21. Kasper, S., I. Anghelescu, and A. Dienel. “Efficacy of orally administered Silexan in patients with anxiety-related restlessness and disturbed sleep—A randomized, placebo-controlled trial.” European Neuropsychopharmacology. Vol. 25, No. 11 (2015): 1960–1967.
  22. Kasper, S., et al. “Lavender oil preparation Silexan is effective in generalized anxiety disorder—A randomized, double-blind comparison to placebo and paroxetine.” The International Journal of Neuropsychopharmacology. Vol. 17, No. 6 (2014): 859–869.
  23. Woelk, H., and S. Schläfke. “A multi-center, double-blind, randomised study of the lavender oil preparation Silexan in comparison to Lorazepam for generalized anxiety disorder.” Phytomedicine. Vol. 17, No. 2 (2010): 94–99.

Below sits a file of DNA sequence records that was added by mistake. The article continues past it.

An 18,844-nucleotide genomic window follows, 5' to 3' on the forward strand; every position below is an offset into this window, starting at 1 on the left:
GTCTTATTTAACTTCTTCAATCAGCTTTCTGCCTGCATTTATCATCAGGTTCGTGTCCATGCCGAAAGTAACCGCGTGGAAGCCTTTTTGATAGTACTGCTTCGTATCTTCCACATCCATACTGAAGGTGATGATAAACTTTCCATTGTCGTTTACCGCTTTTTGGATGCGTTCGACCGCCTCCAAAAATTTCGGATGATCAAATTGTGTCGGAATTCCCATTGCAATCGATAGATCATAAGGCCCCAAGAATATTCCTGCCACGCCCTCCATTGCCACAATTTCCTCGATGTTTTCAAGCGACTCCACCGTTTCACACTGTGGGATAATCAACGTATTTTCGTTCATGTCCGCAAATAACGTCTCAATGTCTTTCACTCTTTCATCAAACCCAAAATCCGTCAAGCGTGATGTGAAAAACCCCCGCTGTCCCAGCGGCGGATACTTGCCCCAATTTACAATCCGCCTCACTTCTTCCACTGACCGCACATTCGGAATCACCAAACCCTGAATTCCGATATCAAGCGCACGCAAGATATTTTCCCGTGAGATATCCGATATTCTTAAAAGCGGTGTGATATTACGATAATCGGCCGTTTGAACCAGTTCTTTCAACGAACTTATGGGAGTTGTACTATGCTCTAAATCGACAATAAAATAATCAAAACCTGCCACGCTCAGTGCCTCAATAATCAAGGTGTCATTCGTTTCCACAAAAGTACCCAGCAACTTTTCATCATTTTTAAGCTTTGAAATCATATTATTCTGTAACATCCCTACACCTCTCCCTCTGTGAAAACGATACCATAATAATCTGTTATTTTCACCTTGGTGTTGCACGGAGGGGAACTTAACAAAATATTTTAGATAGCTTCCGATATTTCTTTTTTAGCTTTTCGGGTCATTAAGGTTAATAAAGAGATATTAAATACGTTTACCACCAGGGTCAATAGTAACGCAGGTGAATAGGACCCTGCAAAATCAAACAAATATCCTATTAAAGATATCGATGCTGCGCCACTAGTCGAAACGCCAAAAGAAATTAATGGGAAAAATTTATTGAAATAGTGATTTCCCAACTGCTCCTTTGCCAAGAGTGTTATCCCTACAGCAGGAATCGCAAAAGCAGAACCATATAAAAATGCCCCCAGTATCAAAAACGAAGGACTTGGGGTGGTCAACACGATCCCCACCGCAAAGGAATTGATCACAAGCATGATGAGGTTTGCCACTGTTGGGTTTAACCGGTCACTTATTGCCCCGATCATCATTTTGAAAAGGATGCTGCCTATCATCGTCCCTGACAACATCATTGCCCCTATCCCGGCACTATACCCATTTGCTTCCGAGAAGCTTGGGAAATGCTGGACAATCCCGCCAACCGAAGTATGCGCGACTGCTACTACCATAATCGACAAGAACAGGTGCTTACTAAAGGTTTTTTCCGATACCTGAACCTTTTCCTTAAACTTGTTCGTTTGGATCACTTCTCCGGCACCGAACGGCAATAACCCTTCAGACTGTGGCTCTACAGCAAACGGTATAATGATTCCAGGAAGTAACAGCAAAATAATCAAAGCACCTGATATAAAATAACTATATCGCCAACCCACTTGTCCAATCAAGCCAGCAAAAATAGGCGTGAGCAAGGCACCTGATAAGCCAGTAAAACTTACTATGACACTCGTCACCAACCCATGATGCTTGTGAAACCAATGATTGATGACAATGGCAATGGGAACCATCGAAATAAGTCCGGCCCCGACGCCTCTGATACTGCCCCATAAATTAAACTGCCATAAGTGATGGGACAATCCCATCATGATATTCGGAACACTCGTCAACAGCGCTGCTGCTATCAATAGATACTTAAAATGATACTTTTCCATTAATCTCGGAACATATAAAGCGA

About the authors:

Philip Rouchotas MSc, ND
Dr Philip Rouchotas has been a practicing naturopathic doctor since 2004. His areas of clinical focus include metabolic syndrome (diabetes, high blood pressure, elevated cholesterol, overweight/ obesity), autoimmune conditions (arthritis, inflammatory bowel disease, chronic migraine, asthma, eczema, psoriasis, lupus), and psychiatric concerns (depression, bipolar, anxiety, ADHD, insomnia, schizophrenia). Philip serves as an associate professor at the Canadian College of Naturopathic Medicine (CCNM), responsible for assimilation and delivery of the second year curriculum in Clinical Nutrition. He is also the Editor-in-Chief of Integrated Healthcare Practitioners, a peer-reviewed journal reaching naturopathic doctors, chiropractors, and medical doctors across Canada. Philip graduated from CCNM in 2004, preceded by an honours undergraduate degree in Nutritional Sciences and a Masters degree in Nutritional Sciences, both from the University of Guelph. Philip has been a frequent guest speaker at our store seminars.